Leonard Moody enlisted in the Army in 1977 right out of high school.
"When I first went in, [it] was just basically to help finances with the family, but I fell in love with the military," says Moody.
He fell in love with boxing too. While working as a combat engineer in Germany -- far away from family -- Moody looked to the ring for comfort.
"It was just extra activities after work, but it became a passion and the boxing coach saw me and he invited me on to become part of the military team," he said.
Moody says he was always a soldier first. He was honorably discharged in 1985 but wasn't done serving his country. That same year, Moody joined the Army Reserve.
But then the headaches started.
"The migraine headaches, the ringing in the ears and now my memory," he says.
Moody says they weren't encouraged to wear helmets while boxing. In 2010, a doctor diagnosed him with TBI.
Working was no longer an option.
"We applied in 2009 and got the award in 2011," says his wife, Ellie Moody.
The VA awarded moody with full benefits, but more than four years later, the family got a devastating letter.
"The letter stated there was a mistake," his wife said.
The VA told Moody that the doctor who diagnosed him with TBI wasn't specialized enough to make that diagnosis. The administration then reduced his monthly check by $2,300.
"It was devastating," his wife said.
His wife and fulltime caretaker went back to work. But it's still not enough. The family has exhausted their savings trying to make ends meet.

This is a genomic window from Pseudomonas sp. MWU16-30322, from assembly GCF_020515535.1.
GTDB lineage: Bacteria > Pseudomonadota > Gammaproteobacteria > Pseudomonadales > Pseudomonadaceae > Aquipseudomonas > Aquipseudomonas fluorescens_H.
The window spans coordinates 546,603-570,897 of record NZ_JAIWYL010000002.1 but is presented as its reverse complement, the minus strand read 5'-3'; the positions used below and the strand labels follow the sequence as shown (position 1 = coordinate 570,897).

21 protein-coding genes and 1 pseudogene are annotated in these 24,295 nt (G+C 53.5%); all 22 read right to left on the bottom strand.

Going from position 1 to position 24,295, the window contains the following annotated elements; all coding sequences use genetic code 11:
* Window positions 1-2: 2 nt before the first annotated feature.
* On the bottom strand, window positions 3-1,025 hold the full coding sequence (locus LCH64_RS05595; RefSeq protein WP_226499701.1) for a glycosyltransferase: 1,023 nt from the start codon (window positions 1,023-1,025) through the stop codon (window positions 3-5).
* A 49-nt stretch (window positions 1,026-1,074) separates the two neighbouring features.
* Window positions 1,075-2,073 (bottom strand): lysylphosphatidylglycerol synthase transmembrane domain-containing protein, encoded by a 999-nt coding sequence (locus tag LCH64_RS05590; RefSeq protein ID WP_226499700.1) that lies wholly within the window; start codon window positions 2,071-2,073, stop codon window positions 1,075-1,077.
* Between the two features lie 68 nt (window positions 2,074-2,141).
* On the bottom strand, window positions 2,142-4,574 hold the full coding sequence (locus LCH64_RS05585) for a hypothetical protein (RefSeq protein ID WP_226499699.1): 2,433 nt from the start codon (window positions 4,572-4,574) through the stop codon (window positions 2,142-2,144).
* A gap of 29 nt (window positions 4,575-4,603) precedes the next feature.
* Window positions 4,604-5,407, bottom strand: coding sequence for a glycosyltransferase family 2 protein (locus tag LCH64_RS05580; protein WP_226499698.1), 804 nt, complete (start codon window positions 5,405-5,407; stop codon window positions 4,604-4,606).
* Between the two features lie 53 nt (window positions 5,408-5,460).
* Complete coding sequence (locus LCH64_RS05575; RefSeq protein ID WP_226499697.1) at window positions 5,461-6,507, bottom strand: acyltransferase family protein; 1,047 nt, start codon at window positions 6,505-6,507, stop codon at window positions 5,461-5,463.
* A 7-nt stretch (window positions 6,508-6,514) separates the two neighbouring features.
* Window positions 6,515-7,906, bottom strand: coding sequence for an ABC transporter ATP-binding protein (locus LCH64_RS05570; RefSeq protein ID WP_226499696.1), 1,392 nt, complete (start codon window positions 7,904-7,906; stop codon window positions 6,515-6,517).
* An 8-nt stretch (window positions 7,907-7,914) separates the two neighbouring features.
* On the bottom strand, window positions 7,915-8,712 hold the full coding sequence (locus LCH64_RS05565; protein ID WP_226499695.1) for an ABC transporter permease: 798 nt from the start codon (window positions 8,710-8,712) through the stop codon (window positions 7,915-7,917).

"First, we went to the title pawn for my truck to pay the house note,” he said. “The second time, we had to go to the title pawn with my wife's car to pay the house note."
The Moodys even submitted documents from an Emory neurologist proving he has TBI from his time boxing in the army. But the VA won't budge, leaving the military family feeling neglected.
"I'm not begging for anything. I feel like as a United States soldier, I earned something," he said.
A spokesperson from the VA tells CBS46 that Moody's TBI diagnosis was not supported by "proper" medical evidence. She added that an appeals court is handling Moody's case and reviewing all his medical documents.
We asked how the VA could go against a diagnosis from a doctor that they appointed, and what the administration could do to prevent this veteran from losing his home.
All we heard back is that the VA's home loan department is assisting him and that his case will be expedited due to financial hardship.
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